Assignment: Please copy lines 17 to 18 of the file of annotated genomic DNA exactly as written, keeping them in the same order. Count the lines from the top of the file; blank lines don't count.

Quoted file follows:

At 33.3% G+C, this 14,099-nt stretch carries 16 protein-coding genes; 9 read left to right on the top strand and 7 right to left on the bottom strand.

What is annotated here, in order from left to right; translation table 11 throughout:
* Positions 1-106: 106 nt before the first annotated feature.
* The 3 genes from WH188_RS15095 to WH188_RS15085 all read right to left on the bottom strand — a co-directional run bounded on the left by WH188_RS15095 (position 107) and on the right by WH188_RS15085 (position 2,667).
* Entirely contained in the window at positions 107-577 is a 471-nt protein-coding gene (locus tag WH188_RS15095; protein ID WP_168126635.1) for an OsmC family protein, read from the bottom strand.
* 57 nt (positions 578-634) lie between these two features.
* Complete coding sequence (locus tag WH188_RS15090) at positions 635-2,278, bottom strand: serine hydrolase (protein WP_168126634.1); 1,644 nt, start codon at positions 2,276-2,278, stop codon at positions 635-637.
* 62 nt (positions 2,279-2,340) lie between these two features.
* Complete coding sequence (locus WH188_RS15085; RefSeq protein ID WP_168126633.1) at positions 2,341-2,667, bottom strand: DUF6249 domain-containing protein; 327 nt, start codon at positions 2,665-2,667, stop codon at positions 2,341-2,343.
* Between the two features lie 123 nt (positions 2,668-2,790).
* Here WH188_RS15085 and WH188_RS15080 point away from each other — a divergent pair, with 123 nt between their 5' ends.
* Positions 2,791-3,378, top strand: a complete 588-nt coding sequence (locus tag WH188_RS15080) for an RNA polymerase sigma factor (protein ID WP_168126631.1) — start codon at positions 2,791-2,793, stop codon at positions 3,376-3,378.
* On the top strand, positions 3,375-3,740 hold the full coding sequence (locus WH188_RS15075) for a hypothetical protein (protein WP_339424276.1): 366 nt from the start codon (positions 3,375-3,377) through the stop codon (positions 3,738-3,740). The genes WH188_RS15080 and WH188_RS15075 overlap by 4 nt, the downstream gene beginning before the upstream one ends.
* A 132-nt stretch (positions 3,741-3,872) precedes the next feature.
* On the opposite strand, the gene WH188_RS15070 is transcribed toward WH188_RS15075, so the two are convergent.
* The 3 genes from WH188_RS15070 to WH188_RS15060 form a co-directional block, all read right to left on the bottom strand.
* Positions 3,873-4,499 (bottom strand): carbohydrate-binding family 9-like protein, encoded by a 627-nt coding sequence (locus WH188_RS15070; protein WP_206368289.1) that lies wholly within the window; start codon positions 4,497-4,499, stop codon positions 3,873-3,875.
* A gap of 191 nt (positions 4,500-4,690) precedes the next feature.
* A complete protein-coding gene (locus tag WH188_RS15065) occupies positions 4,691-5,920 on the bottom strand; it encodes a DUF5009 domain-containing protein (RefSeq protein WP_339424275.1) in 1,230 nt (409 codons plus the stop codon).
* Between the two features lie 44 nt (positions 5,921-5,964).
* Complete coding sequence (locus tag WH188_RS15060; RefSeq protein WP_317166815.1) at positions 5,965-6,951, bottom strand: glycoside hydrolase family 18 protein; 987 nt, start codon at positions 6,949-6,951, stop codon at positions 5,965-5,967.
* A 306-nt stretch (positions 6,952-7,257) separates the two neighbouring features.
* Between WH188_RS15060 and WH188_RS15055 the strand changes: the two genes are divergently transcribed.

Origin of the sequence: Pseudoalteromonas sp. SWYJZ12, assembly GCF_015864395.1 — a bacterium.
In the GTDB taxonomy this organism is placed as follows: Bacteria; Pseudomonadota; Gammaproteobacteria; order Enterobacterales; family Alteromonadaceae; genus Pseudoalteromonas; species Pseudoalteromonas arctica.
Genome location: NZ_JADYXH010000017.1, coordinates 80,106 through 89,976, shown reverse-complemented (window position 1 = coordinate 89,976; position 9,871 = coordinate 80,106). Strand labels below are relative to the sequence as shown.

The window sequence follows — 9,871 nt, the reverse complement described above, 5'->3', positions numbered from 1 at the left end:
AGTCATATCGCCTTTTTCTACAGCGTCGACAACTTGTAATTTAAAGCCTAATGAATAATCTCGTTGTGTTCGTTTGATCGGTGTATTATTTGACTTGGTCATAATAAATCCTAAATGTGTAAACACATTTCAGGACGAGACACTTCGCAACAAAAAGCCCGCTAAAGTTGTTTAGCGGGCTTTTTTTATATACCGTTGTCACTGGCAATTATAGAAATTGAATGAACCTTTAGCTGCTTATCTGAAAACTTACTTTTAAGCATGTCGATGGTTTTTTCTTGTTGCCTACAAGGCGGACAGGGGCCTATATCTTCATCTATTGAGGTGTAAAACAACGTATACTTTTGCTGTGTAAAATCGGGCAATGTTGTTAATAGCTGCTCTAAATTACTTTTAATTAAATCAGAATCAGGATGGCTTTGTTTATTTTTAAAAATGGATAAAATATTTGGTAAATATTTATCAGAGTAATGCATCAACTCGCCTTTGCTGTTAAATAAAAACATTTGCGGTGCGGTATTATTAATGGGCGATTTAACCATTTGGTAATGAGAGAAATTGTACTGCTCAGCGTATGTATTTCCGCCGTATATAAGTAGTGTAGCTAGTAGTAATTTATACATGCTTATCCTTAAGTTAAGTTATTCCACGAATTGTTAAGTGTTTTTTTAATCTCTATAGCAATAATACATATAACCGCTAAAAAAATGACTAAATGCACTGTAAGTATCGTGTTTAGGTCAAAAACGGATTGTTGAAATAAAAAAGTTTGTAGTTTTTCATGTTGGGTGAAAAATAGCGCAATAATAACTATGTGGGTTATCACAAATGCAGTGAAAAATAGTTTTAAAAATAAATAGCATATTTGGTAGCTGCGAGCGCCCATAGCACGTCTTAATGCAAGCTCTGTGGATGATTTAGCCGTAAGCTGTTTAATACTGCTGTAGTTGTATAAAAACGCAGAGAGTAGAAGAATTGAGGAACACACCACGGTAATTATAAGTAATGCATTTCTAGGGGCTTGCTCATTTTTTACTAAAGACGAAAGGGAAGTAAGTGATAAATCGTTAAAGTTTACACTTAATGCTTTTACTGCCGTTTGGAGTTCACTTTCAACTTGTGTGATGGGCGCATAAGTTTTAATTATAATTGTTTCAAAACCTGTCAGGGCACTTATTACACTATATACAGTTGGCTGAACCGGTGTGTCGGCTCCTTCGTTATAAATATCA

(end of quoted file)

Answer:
* Positions 3,873-4,499 (bottom strand): carbohydrate-binding family 9-like protein, encoded by a 627-nt coding sequence (locus WH188_RS15070; protein WP_206368289.1) that lies wholly within the window; start codon positions 4,497-4,499, stop codon positions 3,873-3,875.
* A gap of 191 nt (positions 4,500-4,690) precedes the next feature.